Start with the why…answers at last

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There were a couple of months between our follow-up conversation with Mayo and our regularly scheduled Neurology and Genetic appointments at the University of Michigan.  We continued on with Camden’s twice a week Speech and Occupational Therapy, once a week Physical Therapy and ECCS Preschool (4 days a week).

In early January we were back up on floor 6, reception C waiting to see Dr. Neil in Neurology.  Craig was unable to make that appointment so I had my brother tag along with me.  We try to always have two people at the appointments just to make sure we hear and process the information fully.  Nothing much came of this appointment other than that Camden remains a mystery.  She did refer us back for a second round of autism testing, which we still have not completed.  I’ll get more into that on a later post.

Towards the end of January we again found ourselves on floor 6, reception C but this time it was to see Dr. Innis, Camden’s Geneticist.  The genetic counselor came in and reviewed Camden’s genetic test that we had completed a year and a half prior.  We had gone over the results on the phone back then but he went through it again, since this was the first time we had seen them in person since the results came in.  He left the room and after a lengthy wait Dr. Innis came in and asked how I felt about research.  On this day, I was the only one at the appointment with Camden.  I said that I felt great about research and that if we could help someone 5, 10, 50, 100 years from now it would be well worth it.  How great that we could be on the cutting edge of finding answers for people in the future.  They had me complete consents and explained that the HIST1H1E gene was of interest to them.  He wanted to reach out to find other people with this gene, find similar characteristics and publish a paper.  I asked him at this appointment if he thought genetics were what were causing Camden’s delays, he replied ‘100%”.  He took some pictures of Camden, with permission, to utilize in his paper and off we went, signed consent form in hand.

Fast forward to about a month ago…

I was on this very site, WordPress, discovering the functionality and I decided to search several different topics.  I got reading other blogs and publications that were a result of different searches I put in.  I decided to search the HIST1H1E gene and this is what appeared, one of my posts and one other:

I feverishly read through the article that was contained in the search results.  I couldn’t get through it fast enough.  Looking back on it, it was like something you see in a movie, with excitement building and my eyes moving a mile a minute.  I then went to google and typed in ‘HIST1H1E’ just like I had many times before, but the most recent time being last summer.  The search returned more options than I thought possible.  We were on to something.  I read through Dr. Tatton-Brown’s research publication and couldn’t believe my eyes when I was reading through the characteristics.  THIS WAS CAMDEN!  I stumbled upon a facebook group involving the HIST1H1E gene.  Facebook?  I couldn’t believe it, this was all just under my nose for how long?  Well it turns out it hadn’t been very long at all.  I read through the few stories on the facebook group and viewed their pictures.  I was certain that this is what Camden had.  I called my Mom, Craig and a couple of friends (none of which were available at the time), I just couldn’t believe it.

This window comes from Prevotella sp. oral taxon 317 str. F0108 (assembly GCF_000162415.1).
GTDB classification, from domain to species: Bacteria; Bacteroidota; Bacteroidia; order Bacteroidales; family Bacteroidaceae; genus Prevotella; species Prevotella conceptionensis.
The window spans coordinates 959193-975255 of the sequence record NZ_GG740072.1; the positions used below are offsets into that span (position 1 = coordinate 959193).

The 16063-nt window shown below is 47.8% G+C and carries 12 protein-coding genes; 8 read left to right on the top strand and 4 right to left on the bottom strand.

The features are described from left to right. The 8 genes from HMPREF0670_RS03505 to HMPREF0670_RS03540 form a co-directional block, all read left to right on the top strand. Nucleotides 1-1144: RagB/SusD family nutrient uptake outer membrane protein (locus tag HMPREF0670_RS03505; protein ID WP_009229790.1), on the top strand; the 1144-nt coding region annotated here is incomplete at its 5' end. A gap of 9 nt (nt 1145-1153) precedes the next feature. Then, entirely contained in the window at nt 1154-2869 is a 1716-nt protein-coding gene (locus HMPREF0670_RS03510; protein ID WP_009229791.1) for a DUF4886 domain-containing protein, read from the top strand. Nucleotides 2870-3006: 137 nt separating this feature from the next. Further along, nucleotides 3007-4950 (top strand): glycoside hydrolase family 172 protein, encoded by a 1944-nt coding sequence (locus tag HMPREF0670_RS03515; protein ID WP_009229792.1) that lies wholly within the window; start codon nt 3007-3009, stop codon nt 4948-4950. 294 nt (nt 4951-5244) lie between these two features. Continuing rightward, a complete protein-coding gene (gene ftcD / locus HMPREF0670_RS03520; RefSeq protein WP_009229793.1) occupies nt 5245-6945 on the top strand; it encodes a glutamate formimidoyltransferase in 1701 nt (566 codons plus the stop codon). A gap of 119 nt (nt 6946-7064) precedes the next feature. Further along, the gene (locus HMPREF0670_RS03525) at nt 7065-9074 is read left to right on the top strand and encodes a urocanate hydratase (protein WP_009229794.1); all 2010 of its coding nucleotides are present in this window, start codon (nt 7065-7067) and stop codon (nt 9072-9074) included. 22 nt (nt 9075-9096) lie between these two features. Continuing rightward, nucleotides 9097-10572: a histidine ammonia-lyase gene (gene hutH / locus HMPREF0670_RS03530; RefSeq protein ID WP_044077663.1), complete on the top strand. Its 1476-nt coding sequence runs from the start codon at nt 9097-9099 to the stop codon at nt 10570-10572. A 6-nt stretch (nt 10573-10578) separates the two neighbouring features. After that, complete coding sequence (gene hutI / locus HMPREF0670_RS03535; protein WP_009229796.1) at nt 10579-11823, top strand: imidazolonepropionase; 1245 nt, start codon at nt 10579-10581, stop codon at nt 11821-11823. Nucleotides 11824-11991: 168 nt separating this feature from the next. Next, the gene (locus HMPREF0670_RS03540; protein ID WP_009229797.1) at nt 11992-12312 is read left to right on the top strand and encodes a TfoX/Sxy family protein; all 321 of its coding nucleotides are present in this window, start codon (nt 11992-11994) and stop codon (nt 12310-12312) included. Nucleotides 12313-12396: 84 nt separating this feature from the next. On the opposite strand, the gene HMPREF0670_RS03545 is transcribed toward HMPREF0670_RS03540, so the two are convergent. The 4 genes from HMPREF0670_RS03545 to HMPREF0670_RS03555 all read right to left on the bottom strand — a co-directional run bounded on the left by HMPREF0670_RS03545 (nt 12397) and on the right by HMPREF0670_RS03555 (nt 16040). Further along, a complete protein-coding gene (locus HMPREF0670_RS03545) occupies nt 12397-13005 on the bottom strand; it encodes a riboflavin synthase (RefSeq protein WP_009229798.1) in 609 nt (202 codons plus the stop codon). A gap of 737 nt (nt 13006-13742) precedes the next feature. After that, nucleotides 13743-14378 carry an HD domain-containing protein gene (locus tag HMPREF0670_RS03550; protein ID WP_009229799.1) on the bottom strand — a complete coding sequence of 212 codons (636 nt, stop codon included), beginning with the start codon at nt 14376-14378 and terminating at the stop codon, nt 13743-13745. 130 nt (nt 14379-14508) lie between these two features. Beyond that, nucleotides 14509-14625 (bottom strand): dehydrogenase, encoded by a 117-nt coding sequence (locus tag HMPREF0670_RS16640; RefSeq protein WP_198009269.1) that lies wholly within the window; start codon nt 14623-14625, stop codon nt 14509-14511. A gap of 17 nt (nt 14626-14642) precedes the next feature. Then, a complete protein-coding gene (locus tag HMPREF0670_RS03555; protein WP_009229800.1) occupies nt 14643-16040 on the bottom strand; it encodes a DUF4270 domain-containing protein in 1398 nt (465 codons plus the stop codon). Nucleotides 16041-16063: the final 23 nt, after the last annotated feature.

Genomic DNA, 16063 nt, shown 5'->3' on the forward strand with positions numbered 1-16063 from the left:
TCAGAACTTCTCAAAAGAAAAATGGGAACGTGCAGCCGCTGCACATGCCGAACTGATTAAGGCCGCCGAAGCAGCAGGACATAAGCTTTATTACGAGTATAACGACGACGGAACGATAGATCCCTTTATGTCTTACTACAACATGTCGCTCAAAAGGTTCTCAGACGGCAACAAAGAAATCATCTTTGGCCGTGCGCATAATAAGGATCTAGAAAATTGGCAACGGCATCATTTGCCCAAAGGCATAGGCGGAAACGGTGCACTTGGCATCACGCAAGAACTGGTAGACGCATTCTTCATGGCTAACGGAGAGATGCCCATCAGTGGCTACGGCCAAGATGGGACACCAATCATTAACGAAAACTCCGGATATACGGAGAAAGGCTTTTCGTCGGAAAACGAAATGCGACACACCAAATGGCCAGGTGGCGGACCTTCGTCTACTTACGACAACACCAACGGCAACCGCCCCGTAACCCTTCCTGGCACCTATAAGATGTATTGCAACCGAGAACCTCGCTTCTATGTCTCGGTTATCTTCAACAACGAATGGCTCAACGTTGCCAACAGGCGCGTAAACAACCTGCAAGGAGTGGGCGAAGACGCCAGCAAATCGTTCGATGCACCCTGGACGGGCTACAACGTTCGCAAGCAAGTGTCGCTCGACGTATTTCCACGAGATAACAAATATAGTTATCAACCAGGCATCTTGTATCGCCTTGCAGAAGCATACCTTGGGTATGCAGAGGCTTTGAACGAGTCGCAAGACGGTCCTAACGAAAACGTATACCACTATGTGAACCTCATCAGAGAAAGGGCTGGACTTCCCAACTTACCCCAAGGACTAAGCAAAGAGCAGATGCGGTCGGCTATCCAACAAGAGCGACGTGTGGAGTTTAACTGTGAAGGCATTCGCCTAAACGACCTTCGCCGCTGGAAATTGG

I hopped right on the U of M portal to email Dr. Innis to run it by him as well.


Dr. Innis replied back a few hours later and confirmed that he did in fact have this gene and that this was the cause of Camden’s delays.

So there we have it, after three and a half years and through a Mothers persistence, we have found the cause of Camden’s delays.  There currently is not a name for this genetic finding, as of today they are simply calling it HIST1H1E.  There is so much more to learn about this gene and the common characteristics of those that carry it (more on that in a future post).  They are categorizing it as an ‘overgrowth’ syndrome.  Some children have larger heads, are taller or larger than children their age; they have a higher hairline, prominent cheeks, and many other characteristics that make them perfect and unique.  There are fewer than 20 cases known; you think your child is one in a million….we’ve got you beat 😉  As you can imagine, Camden will not be limited by a diagnosis, this is just the beginning for us.  I have learned through my sales career to ‘start with the why’; well…we have our ‘why’, and this is one happy Mama.

Until Next Time,

3 C’s and a K

1 comments on “Start with the why…answers at last”

  1. Sososo very happy for all of you. This has got to take a strain off of you just to know what it is. I can see you now, doing all kinds of research. Good luck on this new venture, and God Bless you girl❤️

    Liked by 1 person

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